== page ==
Янков Д. Християнското култово строителство в Августа Траяна-Берое през античността и средновековието. ИМЮИБ (Bulletin des Musees de la Bukgarie du Sud-Est), XVI, 1993, 139-153.
N.B. All articles in Bulgarian are accompanied by summaries in English or French.
Analecta Bollandiana. XXXI, 194.
Kamisheva M., Karamanova-Zlatkova R. Mosaic pavements in the thermae of Augusta Traiana (Preliminary report). - In: Studia Academica Šumenensia, 2017, 4, 169-180.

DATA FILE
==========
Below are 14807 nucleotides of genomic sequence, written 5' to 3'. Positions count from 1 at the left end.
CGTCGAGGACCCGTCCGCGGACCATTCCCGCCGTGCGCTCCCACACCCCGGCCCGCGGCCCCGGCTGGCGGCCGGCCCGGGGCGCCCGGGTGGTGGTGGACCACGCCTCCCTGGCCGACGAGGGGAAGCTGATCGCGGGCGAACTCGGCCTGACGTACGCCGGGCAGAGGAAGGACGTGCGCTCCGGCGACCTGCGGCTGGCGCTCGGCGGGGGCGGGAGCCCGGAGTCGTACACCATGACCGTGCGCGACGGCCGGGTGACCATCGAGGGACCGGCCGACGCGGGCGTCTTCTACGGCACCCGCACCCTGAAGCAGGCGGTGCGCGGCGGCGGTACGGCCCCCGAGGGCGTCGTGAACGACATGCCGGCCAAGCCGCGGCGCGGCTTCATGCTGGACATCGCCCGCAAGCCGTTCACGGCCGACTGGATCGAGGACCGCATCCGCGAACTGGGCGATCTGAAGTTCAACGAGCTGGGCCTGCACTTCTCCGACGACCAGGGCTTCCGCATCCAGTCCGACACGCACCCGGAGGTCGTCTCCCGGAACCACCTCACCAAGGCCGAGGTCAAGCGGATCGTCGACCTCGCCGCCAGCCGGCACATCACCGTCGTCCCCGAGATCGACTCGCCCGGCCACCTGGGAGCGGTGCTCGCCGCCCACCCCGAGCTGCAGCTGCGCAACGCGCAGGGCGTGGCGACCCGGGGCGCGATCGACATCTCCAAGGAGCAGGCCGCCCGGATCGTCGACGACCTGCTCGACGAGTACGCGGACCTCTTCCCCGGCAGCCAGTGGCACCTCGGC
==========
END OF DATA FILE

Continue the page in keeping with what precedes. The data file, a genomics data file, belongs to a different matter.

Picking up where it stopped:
Pillinger R. J., Lirsch. A., Popova V. Corpus der spätantiken und frühchstlichen mosaiken Bulgariens, 2015.
Popova V. Monuments from the tetrarchy and the reign of the Constantinian dynasty in Bulgaria. - In: Ниш и Византиja, XIV, 2016, 173-174.
Popova V. On the date and the interpretation of the complex at the Southwestern gate of Augusta Traiana/Beroe Studia Academica Šumenensia, 2017, 4, 57-96.
Topalilov I. The mosaic pavements in Philippopolis and Augusta Traiana from Constantine I till Theodosius I. A short review. – Cercetãri Archeilogice 2022, XXIX, 259-286.
Information websitesvisitstarazagora.bg
LocationStara Zagora